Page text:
One of his first pieces as house composer was a pasticcio entitled Demetrio (1785), which consisted partly of music from his Italian operas, and featured Girolamo Crescentini and Adriana Ferrarese, the recently appointed singers at the King's Theatre. In the overture to another work written in the same year, La finta principessa, the first occurrence of a personal stylistic trait has been detected, namely the introduction of the main theme in one part only, to which is added the bass before the other instruments enter (Hohenemser, 1913, p.70). The opera remains in the mould of Paisiello (although without his dramatic gestures), especially in the central trio of Act 2. Cherubini also held the position of court composer, on a salary of £224 for the winter season of 1785–6, and conducted a number of concerts and operas, such as Il marchese Tulipano (a parody by J.A. Gourbillon of Paisiello's Il matrimonio inaspettato, 1789), for which he also composed six insertion arias. His own opera, Il Giulio Sabino (1786), was based on a two-act adaptation of the libretto which Sarti had successfully set for Venice in 1781. The resulting dramatic oddities were exacerbated by misplaced accompanied recitatives and orchestral textures. Giulio Sabino was performed only once, ‘murdered in its birth, for want of the necessary support of capital singers in the principal parts’ (BurneyH).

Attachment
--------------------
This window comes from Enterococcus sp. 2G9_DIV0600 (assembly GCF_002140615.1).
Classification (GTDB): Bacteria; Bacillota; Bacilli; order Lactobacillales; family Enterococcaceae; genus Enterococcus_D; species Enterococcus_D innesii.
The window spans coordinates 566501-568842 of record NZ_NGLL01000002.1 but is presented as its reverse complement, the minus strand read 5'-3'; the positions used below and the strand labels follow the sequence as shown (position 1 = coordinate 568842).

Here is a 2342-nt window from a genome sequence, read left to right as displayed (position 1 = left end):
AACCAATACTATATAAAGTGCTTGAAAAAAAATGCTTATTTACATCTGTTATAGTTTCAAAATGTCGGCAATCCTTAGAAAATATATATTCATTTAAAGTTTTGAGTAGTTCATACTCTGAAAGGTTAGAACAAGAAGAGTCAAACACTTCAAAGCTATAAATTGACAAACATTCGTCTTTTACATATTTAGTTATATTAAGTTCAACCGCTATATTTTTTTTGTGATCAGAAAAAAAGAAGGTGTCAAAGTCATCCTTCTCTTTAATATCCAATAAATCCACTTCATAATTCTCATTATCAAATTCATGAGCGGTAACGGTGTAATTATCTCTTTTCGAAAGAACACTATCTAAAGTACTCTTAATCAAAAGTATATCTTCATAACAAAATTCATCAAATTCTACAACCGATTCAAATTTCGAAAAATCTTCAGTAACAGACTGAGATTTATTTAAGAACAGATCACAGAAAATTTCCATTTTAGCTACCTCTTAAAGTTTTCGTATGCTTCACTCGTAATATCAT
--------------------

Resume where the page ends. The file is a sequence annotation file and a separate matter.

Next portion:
Cherubini had already spent the summer of 1785 in Paris. He struck up an immediate friendship with Giovanni Battista Viotti, who introduced him to the French queen, Marie Antoinette, the sister of Duke Leopold of Tuscany, and to the writers Jean François Marmontel and Jean-Pierre Claris de Florian, who were later to become his librettists. Undoubtedly, Viotti also had a hand in securing a performance at the Concert Spirituel of Cherubini's work; the instrumental section was however criticized in the Mercure de France for ‘incoherence of ideas’ and ‘little motivic interest’ (Pougin, 1881, p.345). After the failure of Giulio Sabino Cherubini decided to leave London.